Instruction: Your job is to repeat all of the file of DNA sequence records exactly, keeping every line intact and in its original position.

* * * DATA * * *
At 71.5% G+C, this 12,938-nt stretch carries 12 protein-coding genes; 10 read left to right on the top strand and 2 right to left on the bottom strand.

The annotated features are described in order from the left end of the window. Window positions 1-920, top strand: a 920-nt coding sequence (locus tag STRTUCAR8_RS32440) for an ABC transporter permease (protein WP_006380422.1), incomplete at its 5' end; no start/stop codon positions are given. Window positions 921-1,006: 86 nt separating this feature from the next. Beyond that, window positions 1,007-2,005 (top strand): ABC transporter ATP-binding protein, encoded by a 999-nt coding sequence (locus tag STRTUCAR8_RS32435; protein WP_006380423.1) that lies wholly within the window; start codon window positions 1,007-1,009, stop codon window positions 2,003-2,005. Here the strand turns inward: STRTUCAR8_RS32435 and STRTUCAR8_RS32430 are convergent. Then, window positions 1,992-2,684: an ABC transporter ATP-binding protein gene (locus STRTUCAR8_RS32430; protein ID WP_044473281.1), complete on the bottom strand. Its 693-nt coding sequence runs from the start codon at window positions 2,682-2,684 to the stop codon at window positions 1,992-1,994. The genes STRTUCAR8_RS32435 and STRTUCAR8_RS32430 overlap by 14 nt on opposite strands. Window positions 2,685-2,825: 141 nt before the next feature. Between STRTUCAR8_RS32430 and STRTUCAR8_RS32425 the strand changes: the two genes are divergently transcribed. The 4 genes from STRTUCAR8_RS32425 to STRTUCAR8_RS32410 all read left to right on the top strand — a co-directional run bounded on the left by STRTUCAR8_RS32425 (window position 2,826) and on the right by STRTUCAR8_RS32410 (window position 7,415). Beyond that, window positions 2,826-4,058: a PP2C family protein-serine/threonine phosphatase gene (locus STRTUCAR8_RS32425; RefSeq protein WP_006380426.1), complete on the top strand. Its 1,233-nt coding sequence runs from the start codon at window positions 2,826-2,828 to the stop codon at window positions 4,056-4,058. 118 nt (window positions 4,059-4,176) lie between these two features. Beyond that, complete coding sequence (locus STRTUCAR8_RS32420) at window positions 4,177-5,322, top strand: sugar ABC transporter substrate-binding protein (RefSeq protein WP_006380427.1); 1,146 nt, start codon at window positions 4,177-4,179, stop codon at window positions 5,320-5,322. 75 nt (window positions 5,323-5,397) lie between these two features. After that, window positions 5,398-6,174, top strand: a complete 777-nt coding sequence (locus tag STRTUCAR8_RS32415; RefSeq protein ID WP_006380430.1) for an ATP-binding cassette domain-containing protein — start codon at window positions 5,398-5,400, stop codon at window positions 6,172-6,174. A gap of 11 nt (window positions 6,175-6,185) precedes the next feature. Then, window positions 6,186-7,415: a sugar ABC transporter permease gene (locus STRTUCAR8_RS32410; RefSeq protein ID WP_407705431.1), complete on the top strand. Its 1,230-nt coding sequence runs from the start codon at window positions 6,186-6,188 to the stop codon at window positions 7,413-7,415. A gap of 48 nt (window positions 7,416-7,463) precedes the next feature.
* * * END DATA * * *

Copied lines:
At 71.5% G+C, this 12,938-nt stretch carries 12 protein-coding genes; 10 read left to right on the top strand and 2 right to left on the bottom strand.

The annotated features are described in order from the left end of the window. Window positions 1-920, top strand: a 920-nt coding sequence (locus tag STRTUCAR8_RS32440) for an ABC transporter permease (protein WP_006380422.1), incomplete at its 5' end; no start/stop codon positions are given. Window positions 921-1,006: 86 nt separating this feature from the next. Beyond that, window positions 1,007-2,005 (top strand): ABC transporter ATP-binding protein, encoded by a 999-nt coding sequence (locus tag STRTUCAR8_RS32435; protein WP_006380423.1) that lies wholly within the window; start codon window positions 1,007-1,009, stop codon window positions 2,003-2,005. Here the strand turns inward: STRTUCAR8_RS32435 and STRTUCAR8_RS32430 are convergent. Then, window positions 1,992-2,684: an ABC transporter ATP-binding protein gene (locus STRTUCAR8_RS32430; protein ID WP_044473281.1), complete on the bottom strand. Its 693-nt coding sequence runs from the start codon at window positions 2,682-2,684 to the stop codon at window positions 1,992-1,994. The genes STRTUCAR8_RS32435 and STRTUCAR8_RS32430 overlap by 14 nt on opposite strands. Window positions 2,685-2,825: 141 nt before the next feature. Between STRTUCAR8_RS32430 and STRTUCAR8_RS32425 the strand changes: the two genes are divergently transcribed. The 4 genes from STRTUCAR8_RS32425 to STRTUCAR8_RS32410 all read left to right on the top strand — a co-directional run bounded on the left by STRTUCAR8_RS32425 (window position 2,826) and on the right by STRTUCAR8_RS32410 (window position 7,415). Beyond that, window positions 2,826-4,058: a PP2C family protein-serine/threonine phosphatase gene (locus STRTUCAR8_RS32425; RefSeq protein WP_006380426.1), complete on the top strand. Its 1,233-nt coding sequence runs from the start codon at window positions 2,826-2,828 to the stop codon at window positions 4,056-4,058. 118 nt (window positions 4,059-4,176) lie between these two features. Beyond that, complete coding sequence (locus STRTUCAR8_RS32420) at window positions 4,177-5,322, top strand: sugar ABC transporter substrate-binding protein (RefSeq protein WP_006380427.1); 1,146 nt, start codon at window positions 4,177-4,179, stop codon at window positions 5,320-5,322. 75 nt (window positions 5,323-5,397) lie between these two features. After that, window positions 5,398-6,174, top strand: a complete 777-nt coding sequence (locus tag STRTUCAR8_RS32415; RefSeq protein ID WP_006380430.1) for an ATP-binding cassette domain-containing protein — start codon at window positions 5,398-5,400, stop codon at window positions 6,172-6,174. A gap of 11 nt (window positions 6,175-6,185) precedes the next feature. Then, window positions 6,186-7,415: a sugar ABC transporter permease gene (locus STRTUCAR8_RS32410; RefSeq protein ID WP_407705431.1), complete on the top strand. Its 1,230-nt coding sequence runs from the start codon at window positions 6,186-6,188 to the stop codon at window positions 7,413-7,415. A gap of 48 nt (window positions 7,416-7,463) precedes the next feature.